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Build Your Reputation, But Don’t be Afraid to Destroy It

This is the story of a guy who didn’t let his reputation stop him from being successful…

This is an episode of The Story podcast. You can listen to an audio version of the following story on iTunes or Google Play.

And now… onto The Story

A young man was brought into a company by its CEO to consult with its executives.

The executives were in the process of making one mistake after another, and the young man knew what was going to happen. They were going to kill the business, and then he told them so.

Each time he brought up a new solution to their problems, the executives found something wrong with it.

He told them his credentials. He’d done this before — and not to brag — he’d done it in a way that was at a far larger scale than any of them. So why weren’t they listening and taking his advice?!

The execs provided no argument at all except making scoffing noises, then looking at each other and laughing.

It was maddening.

The young man didn’t let disrespect like this go…

Now the conversation devolves into shouting — it was the young man against the older execs. None of the older businessmen could believe it. Nobody told them what to do, but this young guy, with a beard, who was not even a part of their company, was sitting at the head of their conference table and yelling at them!

Before the young man could continue, he felt a huge hand fall on his shoulder.

It was the CEO who invited him to consult with his team of executives.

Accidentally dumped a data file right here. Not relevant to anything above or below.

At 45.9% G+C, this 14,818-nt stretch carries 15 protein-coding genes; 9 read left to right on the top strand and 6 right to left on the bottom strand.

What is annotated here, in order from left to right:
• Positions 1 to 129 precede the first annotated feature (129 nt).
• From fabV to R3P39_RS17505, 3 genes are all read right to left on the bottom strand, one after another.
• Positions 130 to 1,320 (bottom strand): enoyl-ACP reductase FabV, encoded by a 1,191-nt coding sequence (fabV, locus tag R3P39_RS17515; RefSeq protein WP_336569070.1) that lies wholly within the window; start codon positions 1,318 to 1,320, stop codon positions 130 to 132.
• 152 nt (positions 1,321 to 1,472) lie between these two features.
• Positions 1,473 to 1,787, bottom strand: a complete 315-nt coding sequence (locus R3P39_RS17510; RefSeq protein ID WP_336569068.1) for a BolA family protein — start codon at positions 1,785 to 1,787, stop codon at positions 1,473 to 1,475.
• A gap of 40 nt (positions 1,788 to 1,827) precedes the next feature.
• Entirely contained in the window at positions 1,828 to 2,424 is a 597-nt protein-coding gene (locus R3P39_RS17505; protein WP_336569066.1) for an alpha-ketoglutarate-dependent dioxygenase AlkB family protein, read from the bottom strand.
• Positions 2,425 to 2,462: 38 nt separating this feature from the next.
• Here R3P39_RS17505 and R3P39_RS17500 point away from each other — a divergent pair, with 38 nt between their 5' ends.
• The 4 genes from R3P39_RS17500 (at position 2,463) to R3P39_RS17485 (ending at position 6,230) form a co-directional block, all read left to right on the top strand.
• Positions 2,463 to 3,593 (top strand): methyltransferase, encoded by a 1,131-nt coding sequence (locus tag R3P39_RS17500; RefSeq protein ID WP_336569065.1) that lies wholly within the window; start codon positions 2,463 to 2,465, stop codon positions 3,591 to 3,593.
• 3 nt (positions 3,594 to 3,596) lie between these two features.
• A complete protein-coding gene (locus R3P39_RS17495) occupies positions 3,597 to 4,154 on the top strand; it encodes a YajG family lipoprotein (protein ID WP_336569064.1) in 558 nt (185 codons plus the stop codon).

Now everyone in the room was silent. The CEO told the young man to either calm himself or leave.

Crestfallen, the young man left. He walked out of the conference room and into the foggy California morning. In the parking lot, he sank into the seat of his Mercedes and started to cry.

A few minutes later, he heard a knock on the window.

It was the CEO. The CEO was shocked. He had been watching the young man sob. Did he really care that much about getting his point across?!

The CEO had never seen an outsider, employee, exec, consultant, advisor, investor or vendor — nobody — who cared this much about business.

The young man got out of the car and the CEO patted him on the back.

“‘It’s okay,” said the CEO. “I get that you’re trying to help, and you think that we’re making a mistake.”

“You are,” said the young man. “I was trying to warn your team so you don’t lose the business. If you don’t do what I recommended, the business will collapse.”

The CEO chuckled and shook his head. “You don’t let it drop, do you?”

“No,” said the young man. “Not when it’s a life or death thing for the business.”

“I think it’s just a different style of communicating,” said the CEO. “My executives aren’t used to it.”

‘I’m sorry. I’m too wound up,” he said. “I live in two worlds.”

“It’s okay. You should come back in,” said the old man.

“I’m going to leave. I know I was out of order. I just wanted them to listen.”

“It’s okay. Come back in.”

“I’m going to go in and apologize. And then I’m going to leave,” said the young man.

To the CEO’s disbelief, the young man, with streaks of tears still on his face, walked into the room filled with older executives, apologized, then left without saying another word.